Termination

This is the ultimate goal for all changes.  Here, a former addition or problem will no longer present any temptation or threat; the problem behaviour will never return, and there is complete confidence [in an ability to] cope without fear of relapse - no matter how tough the situation. In the termination stage, all of this holds true without any continuing effort. This is the exit of the cycle of change.  

JL's Notes:
- Personally I think the term ‘TRANSCENDENCE’ more acurately describes this stage than 'termination'.
- Some types of problems can be 'terminated' and some types require a lifetime of 'maintenance'. It's important to know which is which.



Activity

Preparation
  • An understanding of Prochaska’s 6 Stages (see Summary above)
  • Review the description and accompanying diagram (below)
  • 6 pieces of paper each with one of the stages named

Timing

In pairs, an Explorer and a Facilitator. A total of 45 mins should be allocated to each Explorer.

In Part A this equates to a maximum of 3 minutes to anchor each state to a different position, and 5 mins in the meta Developmental Perspective  — and the same for Part B.

One possible example of a spatial arrangement of the six stages:




Part A - purpose

For the Explorer to get a developmental perspective on a personal change that is historic, i.e. a change they’ve gone through and are at Stage 6 (Termination).

Note:
- Explorer is spatially 'anchoring' a different way of being at each stage.
- In Part A the Explorer does not tell the Facilitator what the change is.
- The aim is not to get into the content, but to describe the state and thinking at each stage and spatially anchor that to each position. (i.e. the Internal State, Internal Process, and External Behaviour, not the content).

Steps of Part A

Explorer uses a change they’ve gone through and are at Stage 6 (Termination).

i. Explorer places the papers with the 6 stages where they need to be (not necessarily anything like in the diagram).

ii. Explorer is facilitated to anchor the Internal State, Internal Process, and External Behaviour (not the content) of each of the 6 stages to the relevant location.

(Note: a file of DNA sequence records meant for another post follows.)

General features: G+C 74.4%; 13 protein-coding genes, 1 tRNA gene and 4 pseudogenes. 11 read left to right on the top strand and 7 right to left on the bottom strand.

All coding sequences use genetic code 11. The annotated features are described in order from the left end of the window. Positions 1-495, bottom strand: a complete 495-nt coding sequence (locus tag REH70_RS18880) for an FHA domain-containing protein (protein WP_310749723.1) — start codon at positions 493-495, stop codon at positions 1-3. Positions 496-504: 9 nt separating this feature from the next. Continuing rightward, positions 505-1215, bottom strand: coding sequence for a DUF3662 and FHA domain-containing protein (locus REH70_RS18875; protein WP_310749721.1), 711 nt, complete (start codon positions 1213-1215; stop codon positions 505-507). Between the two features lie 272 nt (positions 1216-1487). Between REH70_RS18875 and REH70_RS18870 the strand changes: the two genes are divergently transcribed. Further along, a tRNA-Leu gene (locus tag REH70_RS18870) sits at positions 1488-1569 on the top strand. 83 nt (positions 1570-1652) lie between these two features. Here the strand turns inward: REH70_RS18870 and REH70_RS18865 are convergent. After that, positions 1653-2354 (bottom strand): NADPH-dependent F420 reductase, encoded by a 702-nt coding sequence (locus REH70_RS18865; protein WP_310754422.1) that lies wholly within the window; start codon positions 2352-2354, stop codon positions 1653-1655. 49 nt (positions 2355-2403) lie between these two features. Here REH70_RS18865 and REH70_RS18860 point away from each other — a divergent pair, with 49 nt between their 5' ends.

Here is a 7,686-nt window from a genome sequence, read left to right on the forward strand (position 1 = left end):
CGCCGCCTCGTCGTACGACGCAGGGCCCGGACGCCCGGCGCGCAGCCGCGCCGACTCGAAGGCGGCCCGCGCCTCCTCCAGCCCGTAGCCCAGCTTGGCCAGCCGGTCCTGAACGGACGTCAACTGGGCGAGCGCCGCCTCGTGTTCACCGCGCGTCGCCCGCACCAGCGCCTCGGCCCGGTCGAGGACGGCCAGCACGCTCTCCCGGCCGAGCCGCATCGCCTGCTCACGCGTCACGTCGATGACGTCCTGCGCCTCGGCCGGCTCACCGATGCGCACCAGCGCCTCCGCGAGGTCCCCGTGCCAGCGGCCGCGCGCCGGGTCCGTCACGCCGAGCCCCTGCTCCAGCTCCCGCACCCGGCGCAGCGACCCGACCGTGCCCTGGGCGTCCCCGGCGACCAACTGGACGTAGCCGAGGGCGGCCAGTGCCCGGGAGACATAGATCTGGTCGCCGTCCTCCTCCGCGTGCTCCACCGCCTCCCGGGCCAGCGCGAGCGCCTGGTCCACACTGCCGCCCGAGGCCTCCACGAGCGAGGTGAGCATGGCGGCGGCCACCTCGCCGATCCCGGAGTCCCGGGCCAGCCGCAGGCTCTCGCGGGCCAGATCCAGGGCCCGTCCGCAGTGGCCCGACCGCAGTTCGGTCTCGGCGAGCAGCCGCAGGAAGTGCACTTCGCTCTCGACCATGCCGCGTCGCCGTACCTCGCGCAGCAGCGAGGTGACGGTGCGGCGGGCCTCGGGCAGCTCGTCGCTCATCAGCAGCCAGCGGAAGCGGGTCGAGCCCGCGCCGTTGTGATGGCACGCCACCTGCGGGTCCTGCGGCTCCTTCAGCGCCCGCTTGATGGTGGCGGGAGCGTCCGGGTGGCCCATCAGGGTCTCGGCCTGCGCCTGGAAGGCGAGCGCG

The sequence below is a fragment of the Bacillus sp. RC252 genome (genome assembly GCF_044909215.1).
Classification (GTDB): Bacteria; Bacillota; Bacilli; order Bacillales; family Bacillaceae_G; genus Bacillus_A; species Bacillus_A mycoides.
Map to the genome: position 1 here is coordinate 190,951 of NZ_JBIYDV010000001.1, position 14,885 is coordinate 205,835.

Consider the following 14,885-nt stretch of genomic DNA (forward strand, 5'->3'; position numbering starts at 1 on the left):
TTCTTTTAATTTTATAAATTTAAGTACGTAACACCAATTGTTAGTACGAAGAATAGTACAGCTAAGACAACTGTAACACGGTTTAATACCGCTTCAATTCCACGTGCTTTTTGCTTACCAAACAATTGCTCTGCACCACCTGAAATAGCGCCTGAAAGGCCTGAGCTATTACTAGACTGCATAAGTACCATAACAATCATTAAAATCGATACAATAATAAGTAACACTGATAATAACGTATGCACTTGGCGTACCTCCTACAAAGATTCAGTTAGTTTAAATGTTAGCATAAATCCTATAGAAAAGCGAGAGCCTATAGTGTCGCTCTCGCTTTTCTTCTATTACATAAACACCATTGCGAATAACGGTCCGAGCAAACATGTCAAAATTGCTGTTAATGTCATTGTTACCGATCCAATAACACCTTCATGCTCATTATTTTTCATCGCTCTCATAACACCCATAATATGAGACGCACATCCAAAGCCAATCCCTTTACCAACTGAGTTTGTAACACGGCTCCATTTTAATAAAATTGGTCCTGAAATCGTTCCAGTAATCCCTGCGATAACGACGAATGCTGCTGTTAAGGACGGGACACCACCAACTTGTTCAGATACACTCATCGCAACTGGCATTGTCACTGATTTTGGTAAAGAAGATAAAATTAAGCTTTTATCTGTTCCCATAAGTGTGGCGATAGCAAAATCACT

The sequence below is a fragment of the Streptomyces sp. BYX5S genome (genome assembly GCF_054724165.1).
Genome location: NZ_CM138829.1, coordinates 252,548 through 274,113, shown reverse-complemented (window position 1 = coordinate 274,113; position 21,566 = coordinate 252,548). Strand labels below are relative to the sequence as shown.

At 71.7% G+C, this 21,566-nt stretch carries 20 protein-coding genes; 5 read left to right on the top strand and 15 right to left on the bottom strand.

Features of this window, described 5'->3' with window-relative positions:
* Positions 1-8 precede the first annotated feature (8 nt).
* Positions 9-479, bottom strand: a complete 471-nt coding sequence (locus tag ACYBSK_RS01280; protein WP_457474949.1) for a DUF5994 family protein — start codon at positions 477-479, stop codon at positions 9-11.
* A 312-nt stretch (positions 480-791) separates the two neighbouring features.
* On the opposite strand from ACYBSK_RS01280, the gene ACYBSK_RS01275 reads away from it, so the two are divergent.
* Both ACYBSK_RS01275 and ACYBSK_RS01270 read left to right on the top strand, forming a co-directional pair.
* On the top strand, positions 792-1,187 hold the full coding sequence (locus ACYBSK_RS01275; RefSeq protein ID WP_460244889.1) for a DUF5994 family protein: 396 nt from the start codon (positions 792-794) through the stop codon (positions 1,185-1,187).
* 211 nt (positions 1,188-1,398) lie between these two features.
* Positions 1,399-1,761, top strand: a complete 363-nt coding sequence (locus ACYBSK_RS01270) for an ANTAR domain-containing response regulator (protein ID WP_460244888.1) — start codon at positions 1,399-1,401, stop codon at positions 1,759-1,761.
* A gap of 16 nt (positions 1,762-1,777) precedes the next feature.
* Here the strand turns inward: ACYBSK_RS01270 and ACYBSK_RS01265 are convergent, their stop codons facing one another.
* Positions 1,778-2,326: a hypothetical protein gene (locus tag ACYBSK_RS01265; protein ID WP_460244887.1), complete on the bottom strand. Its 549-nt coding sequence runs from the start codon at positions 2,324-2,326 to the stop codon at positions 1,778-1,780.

iii. Explorer goes to Developmental Perspective ('meta') position, and:

- Describes the overall flow through all the stages (metaphor might help here!)
- Looks for, and takes note of, the transitions between stages.

Part B - purpose

For the Explorer to experience a developmental perspective on a personal change that is current, i.e. a change they are going through and are at Stage 2, 3, 4 or 5.

Steps of Part B

i. Explorer take a still in-process change and identifies which Stage they are currently at.

Using the same anchored locations as in Part A, Explorer:

- Visits each previous stage, and identifies what enabled them to move through that stage.
- Stops when they’ve reached the present, and describes where they are now in this change process.
- Describes what needs to happen to move to the next stage.

ii. Explorer moves on to experience and describe what it will be like when they are at each of the future stages. (The aim is simply to experience being at the stage with this particular change — it does not matter how they got there).

iii. Go to the 'Developmental Perspective' position:

- What else do you notice about your developmental process?
- What do you notice about perceiving from a developmental perspective?




Penny Tompkins & James Lawley
Penny and James are supervising neurolinguistic psychotherapists – registered with the United Kingdom Council for Psychotherapy since 1993 – coaches in business, certified NLP trainers, and founders of The Developing Company.

They have provided consultancy to organisations as diverse as GlaxoSmithKline, Yale University Child Study Center, NASA Goddard Space Center and the Findhorn Spiritual Community in Northern Scotland.


Their book,
Metaphors in Mind
was the first comprehensive guide to Symbolic Modelling using the Clean Language of David Grove. An annotated training DVD, A Strange and Strong Sensation demonstrates their work in a live session. They have published over 200 articles and blogs freely available on their website: cleanlanguage.co.uk